Data Quality & Customer Management
Squires, Susan, Management Services
Database marketing, relationship marketing, customer services and micro marketing are all current buzzwords in the customer management process.
These techniques have grown up over recent years as the inappropriateness and ineffectiveness of mass marketing for anything other than FMCG brands has been realised. In addition, information technology has become cheap, powerful, available on most desktops and therefore an everyday part of the customer management toolkit. Striving for volume--the obsession with putting huge numbers of mailing. pieces into the post--has categorically fallen out of fashion. The focus has now changed to value for effort/spend--mailing campaigns which not only generate a high proportion of respondents, but also respondents who are likely to purchase the product or service on offer.
This state of affairs is applicable to many areas of business, especially where competition is strong, where there is little to differentiate one supplier's products from another's and where the definition of market is geographically quite restricted (as with branch outlets, for instance).When marketing within a relatively small geographical area, the product or service provider needs to have, and use, an intimate knowledge of the nature of the local market to be effective... in fact customers will usually expect nothing less.
All the more reason, then, to make sure that lack of attention to certain marketing essentials does not undermine and invalidate the salesperson's local expertise. The salesperson's efforts can be seriously shaken if mailings are going to inappropriate targets (eg equity release schemes for first time house buyers, or mobile business equipment to deskbound executives); and if address information is incorrect, duplicate entries will increase costs, and mailings will go astray. In fact, inaccurate or inappropriate direct marketing actually antagonises customers and can seriously damage the supplier's brand.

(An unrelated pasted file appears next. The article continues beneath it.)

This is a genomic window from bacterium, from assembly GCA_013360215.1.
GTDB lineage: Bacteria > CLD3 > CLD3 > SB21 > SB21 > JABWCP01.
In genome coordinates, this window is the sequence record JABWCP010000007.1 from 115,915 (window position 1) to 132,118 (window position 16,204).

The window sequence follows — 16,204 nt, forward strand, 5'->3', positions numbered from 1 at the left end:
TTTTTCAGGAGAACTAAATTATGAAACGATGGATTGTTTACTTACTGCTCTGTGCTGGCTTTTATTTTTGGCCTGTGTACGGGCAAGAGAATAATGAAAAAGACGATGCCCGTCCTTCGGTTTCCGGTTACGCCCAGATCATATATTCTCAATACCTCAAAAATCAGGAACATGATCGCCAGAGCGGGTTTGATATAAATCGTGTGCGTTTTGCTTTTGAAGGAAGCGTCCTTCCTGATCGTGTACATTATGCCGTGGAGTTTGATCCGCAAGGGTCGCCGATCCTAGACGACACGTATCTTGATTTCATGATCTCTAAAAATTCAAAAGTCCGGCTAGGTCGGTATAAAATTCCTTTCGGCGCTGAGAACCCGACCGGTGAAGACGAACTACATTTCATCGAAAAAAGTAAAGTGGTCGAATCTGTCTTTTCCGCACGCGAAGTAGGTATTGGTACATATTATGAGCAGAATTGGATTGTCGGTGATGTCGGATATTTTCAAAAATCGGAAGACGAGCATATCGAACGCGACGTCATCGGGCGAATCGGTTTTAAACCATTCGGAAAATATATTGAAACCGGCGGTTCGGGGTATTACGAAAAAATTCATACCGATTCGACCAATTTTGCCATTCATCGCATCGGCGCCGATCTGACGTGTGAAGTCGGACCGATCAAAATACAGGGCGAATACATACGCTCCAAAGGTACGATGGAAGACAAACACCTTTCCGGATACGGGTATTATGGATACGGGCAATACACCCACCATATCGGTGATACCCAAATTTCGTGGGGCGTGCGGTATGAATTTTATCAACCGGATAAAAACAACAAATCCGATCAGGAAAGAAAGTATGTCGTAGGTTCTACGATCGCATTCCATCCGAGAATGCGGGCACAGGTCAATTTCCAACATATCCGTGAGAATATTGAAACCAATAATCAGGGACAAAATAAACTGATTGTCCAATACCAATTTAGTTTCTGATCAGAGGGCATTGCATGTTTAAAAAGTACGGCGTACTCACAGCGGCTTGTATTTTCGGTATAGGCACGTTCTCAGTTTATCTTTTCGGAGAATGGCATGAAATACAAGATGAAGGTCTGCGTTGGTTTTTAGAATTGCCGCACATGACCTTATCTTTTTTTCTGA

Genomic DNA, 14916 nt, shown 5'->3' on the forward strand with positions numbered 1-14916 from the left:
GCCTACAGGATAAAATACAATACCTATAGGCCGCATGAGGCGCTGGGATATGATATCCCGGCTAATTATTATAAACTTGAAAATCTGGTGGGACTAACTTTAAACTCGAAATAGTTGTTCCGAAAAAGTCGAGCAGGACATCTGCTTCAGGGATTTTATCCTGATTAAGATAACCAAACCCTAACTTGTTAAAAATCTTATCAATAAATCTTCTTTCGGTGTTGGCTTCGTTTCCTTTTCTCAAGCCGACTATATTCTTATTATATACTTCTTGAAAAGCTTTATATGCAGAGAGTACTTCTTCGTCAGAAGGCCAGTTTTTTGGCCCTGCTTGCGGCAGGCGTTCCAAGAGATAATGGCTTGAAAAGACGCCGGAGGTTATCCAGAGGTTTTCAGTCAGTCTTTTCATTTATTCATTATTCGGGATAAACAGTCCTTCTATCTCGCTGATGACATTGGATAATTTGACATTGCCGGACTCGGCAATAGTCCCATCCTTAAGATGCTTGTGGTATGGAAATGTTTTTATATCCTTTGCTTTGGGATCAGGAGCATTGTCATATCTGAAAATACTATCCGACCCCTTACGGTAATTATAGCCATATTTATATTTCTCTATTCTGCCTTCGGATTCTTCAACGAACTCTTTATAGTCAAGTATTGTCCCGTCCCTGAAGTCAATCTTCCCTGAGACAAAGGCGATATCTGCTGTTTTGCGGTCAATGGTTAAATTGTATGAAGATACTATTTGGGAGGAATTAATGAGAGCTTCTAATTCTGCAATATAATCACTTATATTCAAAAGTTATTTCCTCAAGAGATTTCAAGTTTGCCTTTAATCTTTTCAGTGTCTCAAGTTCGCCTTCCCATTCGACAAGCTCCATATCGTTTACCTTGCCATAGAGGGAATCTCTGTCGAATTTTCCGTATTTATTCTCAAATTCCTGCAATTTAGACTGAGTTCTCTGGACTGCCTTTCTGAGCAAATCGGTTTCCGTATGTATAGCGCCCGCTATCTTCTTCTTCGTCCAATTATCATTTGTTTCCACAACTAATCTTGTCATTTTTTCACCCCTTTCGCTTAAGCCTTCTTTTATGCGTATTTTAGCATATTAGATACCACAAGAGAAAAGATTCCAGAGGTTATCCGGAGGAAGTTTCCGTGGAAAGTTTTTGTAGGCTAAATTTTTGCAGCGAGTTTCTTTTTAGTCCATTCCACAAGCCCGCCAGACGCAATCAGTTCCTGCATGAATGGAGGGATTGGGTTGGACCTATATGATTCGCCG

The way to avoid these dangers, is to concentrate ongoing effort on data quality. In explaining this, perhaps the best place to start is the traditional health warning in computer circles--GIGO 'Garbage In, Garbage Out'. In the case of customer management, GINO (Garbage In, Nothing Out) is perhaps even more appropriate. Garbage mailed to customers results in no response...if indeed the customer or prospect ever receives the mailing at all.
Fundamental to the avoidance of GINO is the quality of the data which resides on your customer/prospect database. This database is, ultimately, the source of all mailings and customer/prospect contacts. It determines not only the selection of names for a particular campaign, but also, by the quality of its address information, the accuracy of your targeting. Finally, the quality of your database's address information will also govern the effectiveness of postal delivery for your campaigns, as well as your eligibility for the considerable discounts available from the Royal Mail.
In the current economic climate, no new customer recruitment activity is easy. Nevertheless, whilst difficult to obtain, there is new business to be won, both from new prospects and existing customers. The question is one of how to identify and manage that new business.
One avenue would be to profile your existing customer base, analysing your best customers, discovering their characteristics, and then renting lists of prospects whose characteristics are a near match with your 'existing best customer' profile. This is not, however, quite as easy as it seems. With budget cuts, general retrenchment, and the rise in company insolvencies experienced in 1992, the market for such lists has been hit hard. Lower demand meant less income for the list suppliers; and consequently less resource was put into researching and developing new lists for the rental market. The upshot for the marketer is, if you can get hold of lists which closely match your desired customer profile for a particular product--fine--but you may find the quest for such lists more difficult than you imagined. …